Shares of Pandora Media Inc (NYSE:P) rose as much as 5% today, climbing to a new record high in the wake of a study which suggests that subscriptions to music services will more than double over the next three years. However, that same study also had terrible news for streaming music providers like Pandora, as it also suggested that they can never be profitable.
Pandora to benefit from subscriber explosion
The report comes from Generator Research, and it examined Pandora Media Inc (NYSE:P) and other top music streaming providers, including Spotify and Rhapsody. According to Computer World, the firm said it expects the number of streaming music subscribers to jump to 1.7 billion by 2017, with 125 million of them paying for the premium features in order to avoid advertisements.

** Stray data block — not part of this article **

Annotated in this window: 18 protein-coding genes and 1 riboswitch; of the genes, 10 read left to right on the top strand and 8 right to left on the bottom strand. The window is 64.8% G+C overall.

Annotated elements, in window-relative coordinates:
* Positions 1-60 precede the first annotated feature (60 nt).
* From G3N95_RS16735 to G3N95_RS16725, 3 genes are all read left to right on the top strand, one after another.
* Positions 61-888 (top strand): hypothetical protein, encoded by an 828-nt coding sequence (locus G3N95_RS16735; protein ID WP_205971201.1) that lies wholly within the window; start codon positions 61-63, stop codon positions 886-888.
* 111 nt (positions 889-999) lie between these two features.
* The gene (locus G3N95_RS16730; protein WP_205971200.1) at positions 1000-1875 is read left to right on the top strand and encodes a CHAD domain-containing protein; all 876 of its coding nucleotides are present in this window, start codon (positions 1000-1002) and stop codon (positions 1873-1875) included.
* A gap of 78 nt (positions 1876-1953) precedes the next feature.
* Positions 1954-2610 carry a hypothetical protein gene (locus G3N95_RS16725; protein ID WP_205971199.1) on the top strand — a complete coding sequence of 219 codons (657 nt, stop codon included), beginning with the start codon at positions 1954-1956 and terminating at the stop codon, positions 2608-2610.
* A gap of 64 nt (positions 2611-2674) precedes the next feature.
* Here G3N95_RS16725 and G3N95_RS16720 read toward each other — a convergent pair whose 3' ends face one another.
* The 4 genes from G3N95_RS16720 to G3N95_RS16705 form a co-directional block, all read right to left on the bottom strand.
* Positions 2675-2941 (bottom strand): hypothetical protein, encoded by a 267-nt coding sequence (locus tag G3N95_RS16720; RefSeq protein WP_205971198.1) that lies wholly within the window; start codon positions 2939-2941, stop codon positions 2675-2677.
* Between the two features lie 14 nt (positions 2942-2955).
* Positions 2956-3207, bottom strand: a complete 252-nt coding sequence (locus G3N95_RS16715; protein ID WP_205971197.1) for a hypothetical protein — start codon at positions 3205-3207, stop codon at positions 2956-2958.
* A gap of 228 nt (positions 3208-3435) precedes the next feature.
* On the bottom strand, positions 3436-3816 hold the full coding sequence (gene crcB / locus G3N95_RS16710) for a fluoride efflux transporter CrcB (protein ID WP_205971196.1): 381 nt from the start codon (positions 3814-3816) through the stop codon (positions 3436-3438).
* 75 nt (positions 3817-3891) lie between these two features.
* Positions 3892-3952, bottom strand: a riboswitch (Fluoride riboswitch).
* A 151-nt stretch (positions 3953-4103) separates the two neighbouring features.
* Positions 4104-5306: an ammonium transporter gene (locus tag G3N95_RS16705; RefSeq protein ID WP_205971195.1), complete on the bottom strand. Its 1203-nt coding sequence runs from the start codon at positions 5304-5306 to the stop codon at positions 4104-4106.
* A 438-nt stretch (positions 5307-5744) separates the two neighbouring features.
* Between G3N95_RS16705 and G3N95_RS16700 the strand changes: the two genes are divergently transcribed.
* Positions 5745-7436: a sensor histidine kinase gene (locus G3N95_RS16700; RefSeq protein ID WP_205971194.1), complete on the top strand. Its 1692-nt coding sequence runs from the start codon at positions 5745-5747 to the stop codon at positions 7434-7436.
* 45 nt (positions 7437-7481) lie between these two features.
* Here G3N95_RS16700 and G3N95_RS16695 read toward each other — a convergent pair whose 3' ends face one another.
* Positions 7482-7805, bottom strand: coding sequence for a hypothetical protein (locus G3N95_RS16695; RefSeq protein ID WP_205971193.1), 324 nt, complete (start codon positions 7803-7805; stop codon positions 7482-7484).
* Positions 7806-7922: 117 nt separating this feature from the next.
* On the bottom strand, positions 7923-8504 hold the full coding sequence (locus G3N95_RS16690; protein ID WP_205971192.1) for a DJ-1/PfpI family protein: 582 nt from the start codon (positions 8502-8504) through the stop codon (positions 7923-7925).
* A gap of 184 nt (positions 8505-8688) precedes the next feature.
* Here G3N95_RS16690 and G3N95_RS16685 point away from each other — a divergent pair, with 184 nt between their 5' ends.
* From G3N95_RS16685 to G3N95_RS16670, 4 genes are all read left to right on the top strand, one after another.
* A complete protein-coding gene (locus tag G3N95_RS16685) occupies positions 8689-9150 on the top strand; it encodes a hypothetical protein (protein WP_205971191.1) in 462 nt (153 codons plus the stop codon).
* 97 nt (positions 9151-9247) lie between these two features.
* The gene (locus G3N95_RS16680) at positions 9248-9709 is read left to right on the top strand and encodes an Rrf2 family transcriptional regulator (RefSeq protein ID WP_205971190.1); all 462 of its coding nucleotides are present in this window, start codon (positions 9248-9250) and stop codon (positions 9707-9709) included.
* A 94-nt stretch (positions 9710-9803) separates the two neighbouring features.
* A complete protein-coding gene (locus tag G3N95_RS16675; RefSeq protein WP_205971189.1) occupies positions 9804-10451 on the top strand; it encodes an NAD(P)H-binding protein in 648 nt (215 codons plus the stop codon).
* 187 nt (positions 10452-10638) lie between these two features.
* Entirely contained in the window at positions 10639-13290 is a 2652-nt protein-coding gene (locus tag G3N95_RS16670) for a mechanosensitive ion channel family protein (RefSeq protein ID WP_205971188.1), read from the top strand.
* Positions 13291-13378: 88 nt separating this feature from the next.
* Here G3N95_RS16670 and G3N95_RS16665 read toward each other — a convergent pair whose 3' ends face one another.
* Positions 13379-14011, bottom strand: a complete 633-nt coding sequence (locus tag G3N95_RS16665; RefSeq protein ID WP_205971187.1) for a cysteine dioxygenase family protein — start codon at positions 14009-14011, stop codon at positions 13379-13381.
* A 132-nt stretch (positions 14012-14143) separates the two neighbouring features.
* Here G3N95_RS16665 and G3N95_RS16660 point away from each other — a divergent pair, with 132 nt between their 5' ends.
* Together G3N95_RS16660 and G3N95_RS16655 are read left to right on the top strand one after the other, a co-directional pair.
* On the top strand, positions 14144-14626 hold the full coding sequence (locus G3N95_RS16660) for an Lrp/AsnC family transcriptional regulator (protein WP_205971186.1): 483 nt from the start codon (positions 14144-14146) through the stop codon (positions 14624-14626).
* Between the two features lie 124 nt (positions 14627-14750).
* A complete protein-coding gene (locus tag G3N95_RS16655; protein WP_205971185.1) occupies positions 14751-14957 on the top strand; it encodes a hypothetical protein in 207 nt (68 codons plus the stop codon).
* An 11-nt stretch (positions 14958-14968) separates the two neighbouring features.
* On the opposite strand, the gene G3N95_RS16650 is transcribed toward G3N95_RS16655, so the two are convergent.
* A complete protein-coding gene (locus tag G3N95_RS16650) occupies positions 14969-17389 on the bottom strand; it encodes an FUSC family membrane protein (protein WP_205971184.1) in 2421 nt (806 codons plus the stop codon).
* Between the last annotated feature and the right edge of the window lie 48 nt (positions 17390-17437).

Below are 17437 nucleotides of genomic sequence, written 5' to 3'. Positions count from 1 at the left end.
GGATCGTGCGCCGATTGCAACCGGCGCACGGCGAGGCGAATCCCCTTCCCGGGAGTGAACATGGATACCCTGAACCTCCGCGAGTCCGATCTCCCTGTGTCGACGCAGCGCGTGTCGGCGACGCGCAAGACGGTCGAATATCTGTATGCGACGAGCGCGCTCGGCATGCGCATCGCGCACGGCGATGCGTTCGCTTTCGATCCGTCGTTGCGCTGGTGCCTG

This increase means that music subscription revenues will rise to about $2.9 billion.
Pandora must monetize user base
The firm also believes that Pandora and other music streaming services must find a way to monetize their user base in order to become profitable. The firm also suggested another alternative: they can sell themselves to a bigger company with deeper pockets that will be able to sustain them. If they don’t do one of those two things, the firm’s analysts believe that these companies will fail.
The big problem for Pandora Media Inc (NYSE:P) and its competitors is because of how much they pay in royalties to music companies. The firm believes that Pandora may eventually have to be taken off the market like Dell was last year.
How Pandora might be able to become profitable
One way Generator Research suggests that Pandora Media Inc (NYSE:P) and its competitors could become profitable is by upselling bundles or mobile deals to subscribers. Those bundles might include a package of mobile services. They suggest bundling a certain number of paid-for music downloads in with the subscription price.
The firm said Apple Inc. (NASDAQ:AAPL)’s iTunes Match, Amazon.com, Inc. (NASDAQ:AMZN)’s music streaming service and Google Inc (NASDAQ:GOOG)’s music service “are already heading in this direction.”